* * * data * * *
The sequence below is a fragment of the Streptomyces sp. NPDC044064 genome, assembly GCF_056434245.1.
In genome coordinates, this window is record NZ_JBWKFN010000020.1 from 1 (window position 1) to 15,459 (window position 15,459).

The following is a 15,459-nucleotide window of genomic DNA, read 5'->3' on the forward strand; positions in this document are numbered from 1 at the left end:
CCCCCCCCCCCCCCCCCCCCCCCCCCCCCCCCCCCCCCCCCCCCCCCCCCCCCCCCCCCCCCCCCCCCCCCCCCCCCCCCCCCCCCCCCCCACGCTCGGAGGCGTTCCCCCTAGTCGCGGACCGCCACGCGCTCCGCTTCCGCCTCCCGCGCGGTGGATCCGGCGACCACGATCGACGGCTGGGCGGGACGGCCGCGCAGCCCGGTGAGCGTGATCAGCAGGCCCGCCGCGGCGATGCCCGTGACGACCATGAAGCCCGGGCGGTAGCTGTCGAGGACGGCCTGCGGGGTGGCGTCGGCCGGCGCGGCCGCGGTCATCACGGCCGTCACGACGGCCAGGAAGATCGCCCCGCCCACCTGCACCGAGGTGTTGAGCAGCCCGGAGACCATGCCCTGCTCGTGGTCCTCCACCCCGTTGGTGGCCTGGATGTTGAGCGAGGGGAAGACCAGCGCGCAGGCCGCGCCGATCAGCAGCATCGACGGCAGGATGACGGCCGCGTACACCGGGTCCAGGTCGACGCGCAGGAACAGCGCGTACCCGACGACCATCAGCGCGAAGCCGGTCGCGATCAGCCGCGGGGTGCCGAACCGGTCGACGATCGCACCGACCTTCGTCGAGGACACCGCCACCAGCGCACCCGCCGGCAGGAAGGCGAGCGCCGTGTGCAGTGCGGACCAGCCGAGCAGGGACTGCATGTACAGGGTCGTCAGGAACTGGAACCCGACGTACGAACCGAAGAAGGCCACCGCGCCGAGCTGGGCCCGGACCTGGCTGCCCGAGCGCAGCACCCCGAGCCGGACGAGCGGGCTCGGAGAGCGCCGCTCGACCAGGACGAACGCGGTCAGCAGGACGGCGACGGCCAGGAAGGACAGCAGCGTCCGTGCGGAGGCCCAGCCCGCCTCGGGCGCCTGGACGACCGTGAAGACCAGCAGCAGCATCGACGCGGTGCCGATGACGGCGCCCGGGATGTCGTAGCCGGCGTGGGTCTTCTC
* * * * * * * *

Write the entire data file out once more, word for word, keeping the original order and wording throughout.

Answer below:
The sequence below is a fragment of the Streptomyces sp. NPDC044064 genome, assembly GCF_056434245.1.
In genome coordinates, this window is record NZ_JBWKFN010000020.1 from 1 (window position 1) to 15,459 (window position 15,459).

The following is a 15,459-nucleotide window of genomic DNA, read 5'->3' on the forward strand; positions in this document are numbered from 1 at the left end:
CCCCCCCCCCCCCCCCCCCCCCCCCCCCCCCCCCCCCCCCCCCCCCCCCCCCCCCCCCCCCCCCCCCCCCCCCCCCCCCCCCCCCCCCCCCACGCTCGGAGGCGTTCCCCCTAGTCGCGGACCGCCACGCGCTCCGCTTCCGCCTCCCGCGCGGTGGATCCGGCGACCACGATCGACGGCTGGGCGGGACGGCCGCGCAGCCCGGTGAGCGTGATCAGCAGGCCCGCCGCGGCGATGCCCGTGACGACCATGAAGCCCGGGCGGTAGCTGTCGAGGACGGCCTGCGGGGTGGCGTCGGCCGGCGCGGCCGCGGTCATCACGGCCGTCACGACGGCCAGGAAGATCGCCCCGCCCACCTGCACCGAGGTGTTGAGCAGCCCGGAGACCATGCCCTGCTCGTGGTCCTCCACCCCGTTGGTGGCCTGGATGTTGAGCGAGGGGAAGACCAGCGCGCAGGCCGCGCCGATCAGCAGCATCGACGGCAGGATGACGGCCGCGTACACCGGGTCCAGGTCGACGCGCAGGAACAGCGCGTACCCGACGACCATCAGCGCGAAGCCGGTCGCGATCAGCCGCGGGGTGCCGAACCGGTCGACGATCGCACCGACCTTCGTCGAGGACACCGCCACCAGCGCACCCGCCGGCAGGAAGGCGAGCGCCGTGTGCAGTGCGGACCAGCCGAGCAGGGACTGCATGTACAGGGTCGTCAGGAACTGGAACCCGACGTACGAACCGAAGAAGGCCACCGCGCCGAGCTGGGCCCGGACCTGGCTGCCCGAGCGCAGCACCCCGAGCCGGACGAGCGGGCTCGGAGAGCGCCGCTCGACCAGGACGAACGCGGTCAGCAGGACGGCGACGGCCAGGAAGGACAGCAGCGTCCGTGCGGAGGCCCAGCCCGCCTCGGGCGCCTGGACGACCGTGAAGACCAGCAGCAGCATCGACGCGGTGCCGATGACGGCGCCCGGGATGTCGTAGCCGGCGTGGGTCTTCTC